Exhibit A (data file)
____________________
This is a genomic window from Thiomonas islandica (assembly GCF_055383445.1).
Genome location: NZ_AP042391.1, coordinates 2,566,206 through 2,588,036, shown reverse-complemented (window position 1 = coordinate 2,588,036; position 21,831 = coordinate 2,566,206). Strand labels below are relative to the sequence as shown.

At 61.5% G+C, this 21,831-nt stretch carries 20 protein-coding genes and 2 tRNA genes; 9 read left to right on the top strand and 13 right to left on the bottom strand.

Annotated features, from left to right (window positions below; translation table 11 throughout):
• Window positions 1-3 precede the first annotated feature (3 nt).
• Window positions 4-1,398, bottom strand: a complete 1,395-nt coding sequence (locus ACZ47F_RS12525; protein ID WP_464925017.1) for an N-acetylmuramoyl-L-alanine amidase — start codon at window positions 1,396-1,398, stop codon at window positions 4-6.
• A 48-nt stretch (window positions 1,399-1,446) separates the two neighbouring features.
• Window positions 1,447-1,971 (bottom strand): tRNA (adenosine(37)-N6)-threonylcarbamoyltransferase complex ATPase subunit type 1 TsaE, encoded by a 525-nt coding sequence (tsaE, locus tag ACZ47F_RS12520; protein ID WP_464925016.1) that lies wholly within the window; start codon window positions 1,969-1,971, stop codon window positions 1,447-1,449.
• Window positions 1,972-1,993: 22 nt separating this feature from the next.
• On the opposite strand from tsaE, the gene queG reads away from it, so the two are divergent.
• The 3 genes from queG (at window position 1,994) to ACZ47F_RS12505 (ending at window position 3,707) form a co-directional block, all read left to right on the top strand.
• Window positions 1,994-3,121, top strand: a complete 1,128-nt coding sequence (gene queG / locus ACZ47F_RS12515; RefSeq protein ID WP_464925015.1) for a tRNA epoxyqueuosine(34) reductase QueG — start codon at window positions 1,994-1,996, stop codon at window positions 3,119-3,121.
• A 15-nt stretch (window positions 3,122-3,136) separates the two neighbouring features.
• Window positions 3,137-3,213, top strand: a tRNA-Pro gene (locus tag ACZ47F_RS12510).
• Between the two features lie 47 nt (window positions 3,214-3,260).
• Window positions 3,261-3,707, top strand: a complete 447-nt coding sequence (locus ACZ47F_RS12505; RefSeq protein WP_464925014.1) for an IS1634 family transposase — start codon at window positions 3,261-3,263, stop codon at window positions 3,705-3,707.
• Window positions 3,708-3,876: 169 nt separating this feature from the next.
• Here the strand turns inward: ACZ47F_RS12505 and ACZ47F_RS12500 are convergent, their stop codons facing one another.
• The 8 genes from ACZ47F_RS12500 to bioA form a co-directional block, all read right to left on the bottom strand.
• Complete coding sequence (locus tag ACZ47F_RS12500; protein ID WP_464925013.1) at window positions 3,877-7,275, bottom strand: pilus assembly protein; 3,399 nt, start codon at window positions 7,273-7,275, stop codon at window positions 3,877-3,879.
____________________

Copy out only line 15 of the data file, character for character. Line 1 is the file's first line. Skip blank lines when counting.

• Between the two features lie 47 nt (window positions 3,214-3,260).